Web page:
Ben, an eighth grade CPS student, described the conditions in his school. “Between August 29 and January 18, my school reported about 42-50 cases total. But we have had more cases than ever during and after winter break. The week of returning from winter break we had about 400 students absent because they had to quarantine and/or [they] didn’t even feel safe coming to school. I had COVID-19 over winter break, and my symptoms were not as bad as others.”

When asked if his school’s administrators are keeping students informed of the case numbers, Ben replied, “No, they are not. The only things that they say about COVID-19 at our school is to keep our masks up. The only way we really get information about COVID cases is from going to the CPS website. There are a few people who get tested every week from testers that come in, including me. The reason I choose to get tested every week was just to make sure if I get COVID, I don’t spread it even more than it is now.”

Ben said that while students are required to wear masks and it is strictly enforced at his school, that is not the case everywhere. “The mayor and CPS CEO’s office would never follow the protocol. They are so focused on keeping students in school, no matter how dangerous it is.”

Also he shared his personal experiences and loss suffered from the pandemic. “I have had COVID about two times now. Most recently I had it over winter break. My symptoms were very mild, compared to other people. Just a runny nose, sore throat, fatigue.

“I have actually experienced a death because of COVID, my grandfather. This was before the vaccines were a thing, and really before we knew much about COVID. He had major symptoms, trouble breathing, tired, major fever, chills, fatigue. COVID has a very bad effect on lungs, so he actually had pneumonia along with COVID.”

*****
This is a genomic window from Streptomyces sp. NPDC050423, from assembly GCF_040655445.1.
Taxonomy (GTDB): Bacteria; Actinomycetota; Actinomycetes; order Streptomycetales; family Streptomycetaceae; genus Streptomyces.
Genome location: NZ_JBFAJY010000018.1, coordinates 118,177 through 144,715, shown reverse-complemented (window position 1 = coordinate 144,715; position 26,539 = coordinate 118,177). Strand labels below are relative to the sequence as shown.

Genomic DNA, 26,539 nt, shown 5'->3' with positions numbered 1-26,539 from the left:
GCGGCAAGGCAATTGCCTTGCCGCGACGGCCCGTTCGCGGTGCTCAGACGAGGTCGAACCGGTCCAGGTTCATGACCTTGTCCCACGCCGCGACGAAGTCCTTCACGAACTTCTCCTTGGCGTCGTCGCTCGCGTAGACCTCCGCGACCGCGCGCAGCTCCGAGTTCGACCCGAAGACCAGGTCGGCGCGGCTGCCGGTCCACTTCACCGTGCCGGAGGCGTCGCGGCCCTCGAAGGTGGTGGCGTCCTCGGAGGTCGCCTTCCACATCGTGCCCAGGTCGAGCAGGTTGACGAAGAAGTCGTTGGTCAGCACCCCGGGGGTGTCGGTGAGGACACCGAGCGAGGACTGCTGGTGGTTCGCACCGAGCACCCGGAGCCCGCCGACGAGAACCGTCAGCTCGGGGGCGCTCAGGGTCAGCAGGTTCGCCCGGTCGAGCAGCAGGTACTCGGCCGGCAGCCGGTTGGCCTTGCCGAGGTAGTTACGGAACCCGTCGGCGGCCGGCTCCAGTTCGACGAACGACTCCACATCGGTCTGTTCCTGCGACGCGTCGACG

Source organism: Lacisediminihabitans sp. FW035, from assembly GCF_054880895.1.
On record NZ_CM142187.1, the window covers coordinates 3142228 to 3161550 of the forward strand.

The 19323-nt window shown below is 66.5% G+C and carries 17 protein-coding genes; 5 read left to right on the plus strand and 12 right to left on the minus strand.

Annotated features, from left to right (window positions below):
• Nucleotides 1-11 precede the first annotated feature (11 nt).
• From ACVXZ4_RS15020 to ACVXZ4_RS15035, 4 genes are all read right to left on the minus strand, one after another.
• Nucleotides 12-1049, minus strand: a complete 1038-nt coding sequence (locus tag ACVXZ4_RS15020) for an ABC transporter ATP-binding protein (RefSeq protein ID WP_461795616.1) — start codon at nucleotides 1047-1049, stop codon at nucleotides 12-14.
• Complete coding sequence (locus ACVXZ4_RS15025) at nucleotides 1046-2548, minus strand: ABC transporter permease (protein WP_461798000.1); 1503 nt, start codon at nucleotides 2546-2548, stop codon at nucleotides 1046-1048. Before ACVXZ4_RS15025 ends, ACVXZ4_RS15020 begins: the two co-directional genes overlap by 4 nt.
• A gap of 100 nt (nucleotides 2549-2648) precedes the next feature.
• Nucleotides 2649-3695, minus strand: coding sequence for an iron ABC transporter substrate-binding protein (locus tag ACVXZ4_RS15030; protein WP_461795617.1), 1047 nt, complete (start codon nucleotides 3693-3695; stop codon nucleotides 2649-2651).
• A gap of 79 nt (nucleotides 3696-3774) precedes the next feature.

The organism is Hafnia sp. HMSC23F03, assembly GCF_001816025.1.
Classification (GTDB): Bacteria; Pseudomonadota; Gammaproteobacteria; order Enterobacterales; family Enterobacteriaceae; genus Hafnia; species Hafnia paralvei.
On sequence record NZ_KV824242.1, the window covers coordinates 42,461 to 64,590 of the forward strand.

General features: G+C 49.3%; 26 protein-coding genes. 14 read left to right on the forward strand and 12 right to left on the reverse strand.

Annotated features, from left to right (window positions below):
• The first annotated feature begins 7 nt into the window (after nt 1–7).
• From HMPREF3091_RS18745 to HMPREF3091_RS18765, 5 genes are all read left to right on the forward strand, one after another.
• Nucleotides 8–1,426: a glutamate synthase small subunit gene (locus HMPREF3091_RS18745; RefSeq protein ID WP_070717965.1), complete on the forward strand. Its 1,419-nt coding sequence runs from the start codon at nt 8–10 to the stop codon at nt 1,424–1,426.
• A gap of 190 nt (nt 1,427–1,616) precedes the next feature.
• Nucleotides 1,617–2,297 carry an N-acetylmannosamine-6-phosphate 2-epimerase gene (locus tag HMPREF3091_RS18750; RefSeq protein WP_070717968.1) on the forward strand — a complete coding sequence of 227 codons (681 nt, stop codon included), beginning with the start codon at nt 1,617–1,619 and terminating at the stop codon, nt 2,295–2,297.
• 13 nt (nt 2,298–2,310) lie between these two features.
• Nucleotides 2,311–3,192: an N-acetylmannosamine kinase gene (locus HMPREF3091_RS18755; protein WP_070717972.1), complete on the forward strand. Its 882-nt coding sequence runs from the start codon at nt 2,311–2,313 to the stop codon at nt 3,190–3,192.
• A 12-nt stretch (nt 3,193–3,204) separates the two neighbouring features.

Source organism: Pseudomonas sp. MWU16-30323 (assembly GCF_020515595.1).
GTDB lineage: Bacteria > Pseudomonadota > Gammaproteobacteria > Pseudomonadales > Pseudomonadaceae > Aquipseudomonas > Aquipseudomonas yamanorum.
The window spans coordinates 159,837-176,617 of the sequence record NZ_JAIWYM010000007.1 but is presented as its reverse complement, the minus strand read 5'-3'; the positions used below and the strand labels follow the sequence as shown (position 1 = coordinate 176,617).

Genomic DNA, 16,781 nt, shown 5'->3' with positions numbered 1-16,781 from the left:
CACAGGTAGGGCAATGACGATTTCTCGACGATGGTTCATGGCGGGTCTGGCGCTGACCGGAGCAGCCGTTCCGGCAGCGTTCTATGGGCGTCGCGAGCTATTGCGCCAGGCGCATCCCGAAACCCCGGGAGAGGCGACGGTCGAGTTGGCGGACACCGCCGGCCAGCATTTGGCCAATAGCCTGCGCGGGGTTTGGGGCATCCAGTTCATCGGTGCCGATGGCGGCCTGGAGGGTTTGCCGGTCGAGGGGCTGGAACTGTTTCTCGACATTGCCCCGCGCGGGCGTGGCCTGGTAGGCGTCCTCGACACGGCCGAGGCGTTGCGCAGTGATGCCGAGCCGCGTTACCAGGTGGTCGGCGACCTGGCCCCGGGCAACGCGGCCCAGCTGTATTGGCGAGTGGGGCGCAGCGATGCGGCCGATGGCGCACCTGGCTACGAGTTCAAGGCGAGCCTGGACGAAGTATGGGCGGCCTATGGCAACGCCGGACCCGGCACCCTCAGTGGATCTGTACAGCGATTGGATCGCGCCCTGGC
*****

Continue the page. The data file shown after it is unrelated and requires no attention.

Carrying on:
Speaking on the CPS walkout held last Friday, Ben said, “I am amazed that they decided that they could actually make a change in the world. A lot of kids my age don’t even really think about starting a rally or protest. I believe it was for a good cause; the students from that protest came from schools where their COVID cases at school are at a major climb.”

One parent with children in the district shared her experiences as well, saying, “Fortunately my kids haven’t gotten sick, but many students and teachers have gotten COVID. They [CPS] are insisting it happened outside of the school. Quite frankly it is giving me great anxiety. My five-year-old still hasn’t attended kindergarten as of yet. I was hoping they would switch to virtual, but CPS said no.”

She continued, “My children’s school wasn’t closed because they are a charter school. I wish they had walked out, but they didn’t. They have the children doing spit COVID tests in class amongst each other. Very disgusting, if you ask me. It’s all very disturbing. I really hope they figure something out soon. We need a new system of learning.”

The Chicago Educators Rank-and-File Committee is organizing the fight against the pandemic and for schools to move online until the virus can be eliminated. We urge all teachers and parents to contact us and join today.

Students looking to fight back can also get involved by joining the International Youth and Students for Social Equality.